Novel synovial fluid recovery method allows for quantification of a marker of arthritis in mice.
OBJECTIVE: We evaluated three methodologies--a calcium sodium alginate compound (CSAC), polyacrylate beads (PABs), and Whatman paper recovery (WPR)--for the ability to recover synovial fluid (SF) from mouse knees in a manner that facilitated biochemical marker analysis. METHODS: Pilot testing of each of these recovery vehicles was conducted using small volumes of waste human SF. CSAC emerged as the method of choice, and was used to recover and quantify SF from the knees of C57BL/6 mice (n=12), six of which were given left knee articular fractures. SF concentrations of cartilage oligomeric matrix protein (COMP) were measured by enzyme-linked immunosorbent assay. RESULTS: The mean concentration ratio [(COMP(left knee))/(COMP(right knee))] was higher in the mice subjected to articular fracture when compared to the non-fracture mice (P=0.026). The mean total COMP ratio (taking into account the quantitative recovery of SF) best discriminated between fracture and non-fracture knees (P=0.004). CONCLUSIONS: Our results provide the first direct evidence of accelerated joint tissue turnover in a mouse model responding to acute joint injury. These data strongly suggest that mouse SF recovery is feasible and that biomarker analysis of collected SF samples can augment traditional histological analyses in mouse models of arthritis.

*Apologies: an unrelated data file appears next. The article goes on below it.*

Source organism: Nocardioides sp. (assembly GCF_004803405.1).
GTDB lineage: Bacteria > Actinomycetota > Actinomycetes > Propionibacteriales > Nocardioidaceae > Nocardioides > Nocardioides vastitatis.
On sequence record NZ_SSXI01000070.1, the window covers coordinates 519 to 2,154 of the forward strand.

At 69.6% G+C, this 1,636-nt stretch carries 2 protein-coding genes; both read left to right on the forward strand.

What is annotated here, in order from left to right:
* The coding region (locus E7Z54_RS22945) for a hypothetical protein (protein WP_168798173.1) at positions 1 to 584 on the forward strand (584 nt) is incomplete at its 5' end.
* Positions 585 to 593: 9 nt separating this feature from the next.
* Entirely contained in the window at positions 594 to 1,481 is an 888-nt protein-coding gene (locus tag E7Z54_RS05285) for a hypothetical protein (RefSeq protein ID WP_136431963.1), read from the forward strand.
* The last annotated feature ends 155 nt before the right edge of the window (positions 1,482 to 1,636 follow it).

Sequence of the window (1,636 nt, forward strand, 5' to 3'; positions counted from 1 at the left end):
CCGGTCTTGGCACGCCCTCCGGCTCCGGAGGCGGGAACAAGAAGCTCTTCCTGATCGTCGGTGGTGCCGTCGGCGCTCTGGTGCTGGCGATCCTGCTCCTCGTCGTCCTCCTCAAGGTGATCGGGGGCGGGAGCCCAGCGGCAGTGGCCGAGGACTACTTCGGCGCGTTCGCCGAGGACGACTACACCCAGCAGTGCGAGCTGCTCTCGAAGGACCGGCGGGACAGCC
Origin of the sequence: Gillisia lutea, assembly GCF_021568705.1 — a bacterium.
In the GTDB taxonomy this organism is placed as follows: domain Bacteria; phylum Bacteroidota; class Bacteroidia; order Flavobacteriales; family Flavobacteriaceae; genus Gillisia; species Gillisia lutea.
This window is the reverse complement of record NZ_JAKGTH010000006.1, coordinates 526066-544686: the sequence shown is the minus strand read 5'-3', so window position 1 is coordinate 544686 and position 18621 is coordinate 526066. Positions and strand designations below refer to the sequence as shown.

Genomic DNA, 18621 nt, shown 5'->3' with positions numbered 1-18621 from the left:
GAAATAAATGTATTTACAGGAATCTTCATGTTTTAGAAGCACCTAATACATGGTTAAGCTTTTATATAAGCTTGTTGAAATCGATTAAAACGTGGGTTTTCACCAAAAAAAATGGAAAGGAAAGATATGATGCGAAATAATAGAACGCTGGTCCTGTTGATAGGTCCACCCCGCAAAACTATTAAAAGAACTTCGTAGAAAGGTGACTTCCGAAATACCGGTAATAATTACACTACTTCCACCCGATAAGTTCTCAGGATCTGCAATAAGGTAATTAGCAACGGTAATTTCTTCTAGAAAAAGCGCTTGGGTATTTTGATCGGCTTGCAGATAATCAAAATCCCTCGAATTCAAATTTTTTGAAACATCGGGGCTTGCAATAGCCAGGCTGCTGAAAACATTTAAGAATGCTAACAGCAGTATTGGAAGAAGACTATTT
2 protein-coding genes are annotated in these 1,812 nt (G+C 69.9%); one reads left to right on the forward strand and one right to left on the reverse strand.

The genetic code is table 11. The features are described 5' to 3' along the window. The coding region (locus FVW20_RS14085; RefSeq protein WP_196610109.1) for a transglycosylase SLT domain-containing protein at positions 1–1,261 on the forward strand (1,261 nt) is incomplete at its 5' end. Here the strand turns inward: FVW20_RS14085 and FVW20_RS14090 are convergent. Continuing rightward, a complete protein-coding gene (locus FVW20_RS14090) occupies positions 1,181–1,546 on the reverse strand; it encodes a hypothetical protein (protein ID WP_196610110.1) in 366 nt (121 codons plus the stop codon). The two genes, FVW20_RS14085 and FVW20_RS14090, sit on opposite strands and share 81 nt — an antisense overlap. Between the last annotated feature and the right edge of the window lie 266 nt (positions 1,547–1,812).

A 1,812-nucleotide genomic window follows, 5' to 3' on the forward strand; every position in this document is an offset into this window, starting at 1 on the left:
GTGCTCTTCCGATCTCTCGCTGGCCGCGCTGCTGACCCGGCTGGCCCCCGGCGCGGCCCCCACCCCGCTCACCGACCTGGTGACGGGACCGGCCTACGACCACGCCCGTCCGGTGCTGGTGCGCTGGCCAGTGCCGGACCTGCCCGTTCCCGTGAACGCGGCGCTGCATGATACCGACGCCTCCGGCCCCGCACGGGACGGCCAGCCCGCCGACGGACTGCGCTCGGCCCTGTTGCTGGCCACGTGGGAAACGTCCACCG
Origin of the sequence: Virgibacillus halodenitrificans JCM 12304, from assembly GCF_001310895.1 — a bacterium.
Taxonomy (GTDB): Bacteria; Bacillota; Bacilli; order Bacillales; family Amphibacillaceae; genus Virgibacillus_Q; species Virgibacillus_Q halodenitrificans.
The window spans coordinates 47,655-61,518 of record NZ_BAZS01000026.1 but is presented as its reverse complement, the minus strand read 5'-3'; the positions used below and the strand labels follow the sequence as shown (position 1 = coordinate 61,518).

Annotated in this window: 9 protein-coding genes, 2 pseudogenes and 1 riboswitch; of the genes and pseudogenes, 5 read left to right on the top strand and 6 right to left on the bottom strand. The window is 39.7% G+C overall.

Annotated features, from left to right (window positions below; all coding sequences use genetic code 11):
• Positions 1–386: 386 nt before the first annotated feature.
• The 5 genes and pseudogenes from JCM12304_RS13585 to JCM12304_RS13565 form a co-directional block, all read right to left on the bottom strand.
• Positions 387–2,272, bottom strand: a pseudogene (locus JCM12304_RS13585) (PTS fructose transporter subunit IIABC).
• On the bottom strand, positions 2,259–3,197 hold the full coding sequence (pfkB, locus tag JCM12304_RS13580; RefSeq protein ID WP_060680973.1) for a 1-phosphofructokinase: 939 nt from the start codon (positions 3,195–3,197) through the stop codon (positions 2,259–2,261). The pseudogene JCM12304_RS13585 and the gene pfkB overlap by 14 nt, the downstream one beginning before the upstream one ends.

Seifer, DR; Furman, BD; Guilak, F; Olson, SA; Brooks, SC; Kraus, VB
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